March 3, 2010 | Joe Repp, MEMS
The following story is reprinted from DukEngineer, the annual magazine written entirely by Pratt undergraduates.
I’ll be the first to admit that I’ve never taken a formal accounting class in my entire life. Business is not my major, and Spanish is certainly not my first language. These are just a few of the several reasons why I never really imagined that my half-completed Pratt career would lead to spending 12 months teaching accounting classes in Spanish to small business owners or “micro-entrepreneurs” in Santiago, Chile.
Though much calculus was forgotten and the highly-coveted status of being a 5th year senior is now inevitable (little, if any, sarcasm intended given the current state of the global job market—sorry Class of 2010), my year 4,833 miles away from the Duke Engineering quad formed a critical aspect of my education and will have a profound affect on my future, as much professionally as personally. Though perhaps not suited for everyone, here’s why I’m so convinced that such an experience constituted not some form of surreal escape from problem sets or a study abroad on steroids, but rather everything an abroad experience can and, indeed, should be for engineers.
First though, a quick year in review: I arrived in Santiago in August of 2008 and began a three month study abroad program through the School of International Training centered on Chilean economic development and globalization. As my American compañeros returned to their respective universities in December, however, I was just gearing-up for taking on my new (DukeEngage-funded!) role as the Director of International Programs at the Chilean micro-finance NGO Acción Emprendedora (“Entrepreneurial Action”). Founded in 2002 by a Chilean Duke alumnus, Acción Emprendedora, or simply AE, is an innovative non-profit organization whose mission is to break the cycle of poverty in Chile and foster sustainable business practices by offering micro-entrepreneurs essentially free access to business classes, consulting, modern technology and micro-credit intervention.
My official role as the Director of International Programs was to design and coordinate projects for the class of 15 international interns during the summer of 2009. AE’s foreign volunteers (ranging from sophomore undergraduates to MBA students) are assigned special projects for which the AE full-time staff may not have either the required time or skills. One recent such special project is an online “e-marketplace,” a web platform which will permit AE’s students to display and eventually sell their products online.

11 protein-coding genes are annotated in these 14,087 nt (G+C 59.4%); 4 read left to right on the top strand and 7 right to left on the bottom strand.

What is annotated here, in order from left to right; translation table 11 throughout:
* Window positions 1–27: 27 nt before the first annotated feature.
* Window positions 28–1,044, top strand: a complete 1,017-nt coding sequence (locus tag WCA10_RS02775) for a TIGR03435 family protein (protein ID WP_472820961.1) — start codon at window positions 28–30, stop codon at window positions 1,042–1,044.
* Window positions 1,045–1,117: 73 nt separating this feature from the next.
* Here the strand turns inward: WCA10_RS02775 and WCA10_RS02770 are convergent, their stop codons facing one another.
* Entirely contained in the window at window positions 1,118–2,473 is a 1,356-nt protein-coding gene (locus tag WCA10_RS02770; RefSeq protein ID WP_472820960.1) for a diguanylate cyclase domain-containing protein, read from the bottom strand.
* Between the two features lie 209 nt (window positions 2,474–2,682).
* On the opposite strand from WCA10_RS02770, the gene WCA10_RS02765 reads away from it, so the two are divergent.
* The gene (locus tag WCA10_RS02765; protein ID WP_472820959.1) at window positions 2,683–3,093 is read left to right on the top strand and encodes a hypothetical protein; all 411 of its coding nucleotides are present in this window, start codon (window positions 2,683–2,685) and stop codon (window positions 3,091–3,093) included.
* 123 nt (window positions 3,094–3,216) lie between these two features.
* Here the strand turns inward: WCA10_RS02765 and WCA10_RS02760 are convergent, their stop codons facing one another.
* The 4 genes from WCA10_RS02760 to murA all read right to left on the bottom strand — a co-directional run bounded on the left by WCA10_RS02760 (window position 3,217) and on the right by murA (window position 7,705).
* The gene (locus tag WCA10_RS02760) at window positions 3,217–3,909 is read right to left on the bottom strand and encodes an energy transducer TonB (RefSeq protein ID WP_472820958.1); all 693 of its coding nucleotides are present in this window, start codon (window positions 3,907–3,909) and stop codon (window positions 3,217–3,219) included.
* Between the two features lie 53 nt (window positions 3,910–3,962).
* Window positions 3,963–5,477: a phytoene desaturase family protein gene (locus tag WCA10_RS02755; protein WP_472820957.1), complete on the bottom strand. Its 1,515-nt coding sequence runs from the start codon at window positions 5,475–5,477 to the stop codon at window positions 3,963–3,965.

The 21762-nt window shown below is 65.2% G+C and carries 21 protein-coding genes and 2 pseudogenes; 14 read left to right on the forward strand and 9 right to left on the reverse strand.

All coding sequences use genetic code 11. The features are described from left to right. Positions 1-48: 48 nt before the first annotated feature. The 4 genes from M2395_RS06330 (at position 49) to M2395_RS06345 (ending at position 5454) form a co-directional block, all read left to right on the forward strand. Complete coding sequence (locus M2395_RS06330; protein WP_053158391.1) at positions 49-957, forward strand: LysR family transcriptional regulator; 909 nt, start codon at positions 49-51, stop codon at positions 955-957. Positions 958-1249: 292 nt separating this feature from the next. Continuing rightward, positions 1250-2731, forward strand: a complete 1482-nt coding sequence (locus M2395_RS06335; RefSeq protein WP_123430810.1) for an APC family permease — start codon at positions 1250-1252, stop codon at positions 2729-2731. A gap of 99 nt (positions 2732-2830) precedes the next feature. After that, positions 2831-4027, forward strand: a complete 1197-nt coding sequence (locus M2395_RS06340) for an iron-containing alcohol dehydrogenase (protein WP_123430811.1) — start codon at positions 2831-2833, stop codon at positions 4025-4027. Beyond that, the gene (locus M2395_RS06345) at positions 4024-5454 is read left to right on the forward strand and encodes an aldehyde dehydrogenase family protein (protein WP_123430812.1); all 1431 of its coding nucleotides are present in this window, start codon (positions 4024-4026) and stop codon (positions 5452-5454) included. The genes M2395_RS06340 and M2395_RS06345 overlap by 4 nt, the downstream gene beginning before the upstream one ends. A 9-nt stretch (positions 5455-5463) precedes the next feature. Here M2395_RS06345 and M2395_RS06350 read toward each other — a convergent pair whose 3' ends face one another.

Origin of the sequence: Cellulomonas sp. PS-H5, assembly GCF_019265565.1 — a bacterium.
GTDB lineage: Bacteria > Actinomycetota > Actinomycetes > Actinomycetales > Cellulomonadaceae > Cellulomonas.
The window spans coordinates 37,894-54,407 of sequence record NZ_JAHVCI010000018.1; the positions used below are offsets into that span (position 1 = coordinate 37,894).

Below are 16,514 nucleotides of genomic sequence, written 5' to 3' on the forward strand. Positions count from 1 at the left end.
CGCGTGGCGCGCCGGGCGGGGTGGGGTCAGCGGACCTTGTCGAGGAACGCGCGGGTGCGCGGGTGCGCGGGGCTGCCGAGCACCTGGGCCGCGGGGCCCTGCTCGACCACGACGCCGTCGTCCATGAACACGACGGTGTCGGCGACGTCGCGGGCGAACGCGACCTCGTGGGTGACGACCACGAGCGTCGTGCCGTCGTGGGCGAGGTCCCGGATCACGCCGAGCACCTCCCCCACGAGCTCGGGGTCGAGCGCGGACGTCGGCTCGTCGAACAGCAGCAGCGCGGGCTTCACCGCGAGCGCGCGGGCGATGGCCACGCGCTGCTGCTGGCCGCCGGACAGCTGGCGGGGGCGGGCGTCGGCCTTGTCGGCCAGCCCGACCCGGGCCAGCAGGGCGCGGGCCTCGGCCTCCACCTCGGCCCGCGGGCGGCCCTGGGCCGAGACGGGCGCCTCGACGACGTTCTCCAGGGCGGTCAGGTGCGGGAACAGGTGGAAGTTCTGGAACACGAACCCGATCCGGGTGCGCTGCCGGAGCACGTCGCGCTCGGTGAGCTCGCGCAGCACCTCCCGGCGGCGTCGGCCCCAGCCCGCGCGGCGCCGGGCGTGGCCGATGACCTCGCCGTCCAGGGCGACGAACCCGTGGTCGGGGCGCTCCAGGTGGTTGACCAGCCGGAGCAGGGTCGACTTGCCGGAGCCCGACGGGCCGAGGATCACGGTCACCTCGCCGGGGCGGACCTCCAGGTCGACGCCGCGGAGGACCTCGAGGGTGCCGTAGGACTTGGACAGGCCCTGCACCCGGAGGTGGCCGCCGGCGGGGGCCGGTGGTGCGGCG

With time and hard-earned cultural adaptation, I was eventually invited to become the first non-Chilean professor and consultant at AE. Though nervous, and equipped only with rudimentary accounting knowledge gleaned from past finance internships, I knew I could not refuse the opportunity to take my civic engagement to an entirely different level. Personal interaction with AE’s entrepreneurs seemed like the logical next step, and thus I embarked on the daunting task of teaching myself accounting principles in Spanish, accompanied by the creation of lesson plans and Powerpoints for my AE students.
MY students!? The concept did not entirely hit home until the first night of classes when the classroom located in the impoverished barrio of Puente Alto began to populate with adults both eager to learn and surprised by the sight of their young “gringo” professor.
“How old are you?” one middle-aged woman asked immediately following my brief introduction to the course.
“Twenty-four, Señora,” I exaggerated out of the fear of possible loss of all credibility (I’m twenty-one).
“I have a son who is older than you,” commented another woman.
“Ah, que bueno,” (“That’s nice”) was the extent of the reply I mustered up (although to this moment I still can’t think of a better response).